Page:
Garrett Crews was an eighth grader in De Soto [Illinois], one of the small towns wiped off the map by the tornado. Thirty-three children were killed in his schoolhouse, still the highest tornado death toll ever seen at a school building. Mr. Crews remembers being called in early from recess: "When we got upstairs it was real windy and we went to the west side of the room where the windows were. The windows were up, and we could see very well as the storm approached… I can remember vividly two things which I saw as I looked out the window. There was an outdoor basketball court with two wooden goalposts. I can distinctly remember seeing these swaying back and forth until they finally broke off. Also, down in the northwest corner of the schoolyard there was a girls’ toilet. And I recall seeing a girl come out of the toilet—the wind picked her up, just head-high or so, and blew her more or less straight north to the fence on the north side of our school building. She was found dead in the fence.
"At the last moment you could see the air full of debris, just houses and pieces of everything. Our teacher instructed us to put the windows down. And we did. [Then we were told to leave the room.] I remember putting my hands up to the very top of the door—the door casing—to hold on. And I remember praying, because by then we knew something was bad. That’s the last thing I remember…"
Like Eugene Porter, Garrett Crews later had a horrific look at what remained of his hometown. "I wanted to turn and go west the five blocks to our home. But I couldn’t get through, because Mr. Redd’s store was in flames; both he and his wife burned up in there. The heat prevented me from passing alongside that building in the street. I had to retrace my steps one block back north to a street where I could go west.
"I vividly remember [an incident] on my way from that corner to where my house was, or as it turned out, had been. I was about halfway home, in front of another house that had been blown away, and the people who had lived there were standing in the yard. And the father was holding a very young child in his arms, and as I recall it, the infant was either dead or died in his arms in my presence.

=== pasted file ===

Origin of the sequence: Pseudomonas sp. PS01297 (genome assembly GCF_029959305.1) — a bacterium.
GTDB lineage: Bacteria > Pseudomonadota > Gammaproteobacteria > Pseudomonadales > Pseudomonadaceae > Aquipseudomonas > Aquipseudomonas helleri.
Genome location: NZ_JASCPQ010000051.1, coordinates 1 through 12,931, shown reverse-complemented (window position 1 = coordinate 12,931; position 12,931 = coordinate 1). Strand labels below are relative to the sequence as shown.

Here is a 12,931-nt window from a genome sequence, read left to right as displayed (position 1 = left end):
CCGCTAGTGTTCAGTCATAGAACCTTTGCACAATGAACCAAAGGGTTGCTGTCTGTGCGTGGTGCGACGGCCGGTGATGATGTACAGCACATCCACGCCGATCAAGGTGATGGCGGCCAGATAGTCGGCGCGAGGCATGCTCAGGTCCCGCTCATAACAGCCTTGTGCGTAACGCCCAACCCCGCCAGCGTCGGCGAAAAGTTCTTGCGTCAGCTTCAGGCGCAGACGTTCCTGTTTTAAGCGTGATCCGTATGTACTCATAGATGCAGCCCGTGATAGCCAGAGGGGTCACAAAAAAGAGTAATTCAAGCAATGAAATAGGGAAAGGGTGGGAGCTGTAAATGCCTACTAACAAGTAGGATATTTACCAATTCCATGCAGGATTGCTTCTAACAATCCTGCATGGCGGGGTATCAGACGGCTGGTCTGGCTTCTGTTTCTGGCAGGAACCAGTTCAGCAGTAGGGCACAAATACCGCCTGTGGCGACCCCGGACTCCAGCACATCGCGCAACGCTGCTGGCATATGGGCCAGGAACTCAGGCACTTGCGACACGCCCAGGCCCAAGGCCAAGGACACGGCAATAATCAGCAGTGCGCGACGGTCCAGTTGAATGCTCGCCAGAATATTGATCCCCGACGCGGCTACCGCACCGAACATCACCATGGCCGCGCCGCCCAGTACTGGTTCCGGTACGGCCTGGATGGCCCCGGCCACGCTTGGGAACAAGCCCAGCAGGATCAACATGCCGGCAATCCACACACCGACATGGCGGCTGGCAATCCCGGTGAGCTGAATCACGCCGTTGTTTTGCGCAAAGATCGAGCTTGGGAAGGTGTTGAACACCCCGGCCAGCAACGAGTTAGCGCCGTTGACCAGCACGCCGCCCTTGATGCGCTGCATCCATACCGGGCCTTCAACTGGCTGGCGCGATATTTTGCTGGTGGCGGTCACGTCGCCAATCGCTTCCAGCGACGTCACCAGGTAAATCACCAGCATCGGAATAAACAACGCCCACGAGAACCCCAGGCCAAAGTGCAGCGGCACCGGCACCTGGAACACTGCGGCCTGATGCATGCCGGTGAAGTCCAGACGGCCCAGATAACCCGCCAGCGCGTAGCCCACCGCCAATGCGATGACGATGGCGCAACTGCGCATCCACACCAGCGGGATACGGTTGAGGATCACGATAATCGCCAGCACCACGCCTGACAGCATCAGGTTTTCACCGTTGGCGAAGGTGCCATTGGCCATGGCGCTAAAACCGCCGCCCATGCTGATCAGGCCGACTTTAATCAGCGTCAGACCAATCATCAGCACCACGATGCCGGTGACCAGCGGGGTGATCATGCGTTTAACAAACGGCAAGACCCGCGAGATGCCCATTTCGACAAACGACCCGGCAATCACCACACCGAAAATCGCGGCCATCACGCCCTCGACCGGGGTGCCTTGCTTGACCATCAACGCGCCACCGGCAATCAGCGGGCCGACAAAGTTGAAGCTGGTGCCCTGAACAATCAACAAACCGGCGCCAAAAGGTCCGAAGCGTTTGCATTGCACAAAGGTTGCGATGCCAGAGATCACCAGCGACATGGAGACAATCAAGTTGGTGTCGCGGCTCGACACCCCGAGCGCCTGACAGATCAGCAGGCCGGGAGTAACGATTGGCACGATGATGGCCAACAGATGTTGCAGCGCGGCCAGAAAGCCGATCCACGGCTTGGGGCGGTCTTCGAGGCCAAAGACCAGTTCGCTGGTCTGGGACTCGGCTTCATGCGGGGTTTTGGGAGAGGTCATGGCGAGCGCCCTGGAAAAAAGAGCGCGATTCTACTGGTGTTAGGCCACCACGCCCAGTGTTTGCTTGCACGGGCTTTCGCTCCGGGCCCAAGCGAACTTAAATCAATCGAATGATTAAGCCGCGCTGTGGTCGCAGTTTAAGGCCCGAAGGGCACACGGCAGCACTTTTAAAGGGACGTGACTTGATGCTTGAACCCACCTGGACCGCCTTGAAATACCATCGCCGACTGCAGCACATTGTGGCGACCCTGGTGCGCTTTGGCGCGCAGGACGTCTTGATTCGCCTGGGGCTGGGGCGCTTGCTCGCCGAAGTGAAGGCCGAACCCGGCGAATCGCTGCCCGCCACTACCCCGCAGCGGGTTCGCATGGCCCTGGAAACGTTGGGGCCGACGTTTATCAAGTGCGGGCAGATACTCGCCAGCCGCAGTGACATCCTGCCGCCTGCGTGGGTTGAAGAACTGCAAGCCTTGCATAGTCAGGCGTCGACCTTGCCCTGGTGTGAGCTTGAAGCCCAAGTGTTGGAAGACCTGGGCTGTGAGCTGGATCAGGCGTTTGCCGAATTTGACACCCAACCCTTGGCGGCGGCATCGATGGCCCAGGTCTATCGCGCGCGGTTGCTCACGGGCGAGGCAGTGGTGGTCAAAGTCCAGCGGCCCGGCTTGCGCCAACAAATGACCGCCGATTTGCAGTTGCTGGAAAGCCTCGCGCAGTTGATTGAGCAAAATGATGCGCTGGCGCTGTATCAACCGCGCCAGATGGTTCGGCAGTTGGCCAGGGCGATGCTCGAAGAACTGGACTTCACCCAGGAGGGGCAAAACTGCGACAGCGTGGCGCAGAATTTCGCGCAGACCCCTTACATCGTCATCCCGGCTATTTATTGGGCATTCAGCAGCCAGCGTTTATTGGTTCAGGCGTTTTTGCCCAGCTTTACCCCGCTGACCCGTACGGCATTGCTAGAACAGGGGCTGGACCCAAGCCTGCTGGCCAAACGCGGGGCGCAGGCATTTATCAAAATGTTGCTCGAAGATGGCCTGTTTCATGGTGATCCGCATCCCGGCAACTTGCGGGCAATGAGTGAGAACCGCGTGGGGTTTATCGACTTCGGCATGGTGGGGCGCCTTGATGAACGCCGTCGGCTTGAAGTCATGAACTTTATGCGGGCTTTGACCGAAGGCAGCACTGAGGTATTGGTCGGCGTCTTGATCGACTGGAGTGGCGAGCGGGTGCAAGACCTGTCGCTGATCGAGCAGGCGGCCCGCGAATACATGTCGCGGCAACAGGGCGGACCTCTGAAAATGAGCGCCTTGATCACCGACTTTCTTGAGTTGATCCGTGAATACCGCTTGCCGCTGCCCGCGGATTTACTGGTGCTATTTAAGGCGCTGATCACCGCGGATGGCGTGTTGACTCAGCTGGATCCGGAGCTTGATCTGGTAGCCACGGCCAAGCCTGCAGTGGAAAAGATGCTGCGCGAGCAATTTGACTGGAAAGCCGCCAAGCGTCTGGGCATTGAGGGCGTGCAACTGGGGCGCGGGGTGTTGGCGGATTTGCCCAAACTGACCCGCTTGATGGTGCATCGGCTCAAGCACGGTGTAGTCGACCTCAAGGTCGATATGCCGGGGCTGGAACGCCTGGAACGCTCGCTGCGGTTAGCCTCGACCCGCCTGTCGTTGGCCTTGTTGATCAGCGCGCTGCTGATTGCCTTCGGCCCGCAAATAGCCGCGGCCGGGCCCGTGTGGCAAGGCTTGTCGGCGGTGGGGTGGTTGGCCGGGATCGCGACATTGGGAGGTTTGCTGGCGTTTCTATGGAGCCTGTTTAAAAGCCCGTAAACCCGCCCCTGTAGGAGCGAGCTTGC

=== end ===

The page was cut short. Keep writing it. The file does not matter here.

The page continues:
"Then I went on out to where we lived, the first house on the first street in the southwest corner of town, and oh, of course there wasn’t a house standing anywhere."
There was also a rueful humor that coursed through the survivors’ accounts: the stove crashing through the window and landing on the table, or the cow that continued to chew its cud while the barn was blown to pieces around it, or the bootleg still that were uncovered in many a cellar. This gave me a glimpse of how the victims were somehow able to become the victors—to reconstruct their towns and their lives, to find the strength to carry on through another day of misery and horror. And another. And another. I don’t understand where this kind of strength comes from.
I still think about it today. I remember my amazement at how my interviewees, without exception, seemed to be describing an event that had taken place the week before. Sixty years had done nothing to dull the edges of their memories. I look at the pictures of the tornado damage and try to put myself in the place of the dazed people in the photographs, but I can’t. The best I can do is to try to reconstruct an image.
Copyright 2000 / Peter S. Felknor
Other information on the Tri-State Tornado commemoration:http://www.earthchangestv.com/breaking/March2000/0317survivors.htm http://utvols.8m.com/1925.html http://www.will.uiuc.edu/WILL_Contents/AM_Contents/AM_Aftmag_Webcasts.htm
(radio broadcast clip, if you have a sound card… search for date March 15)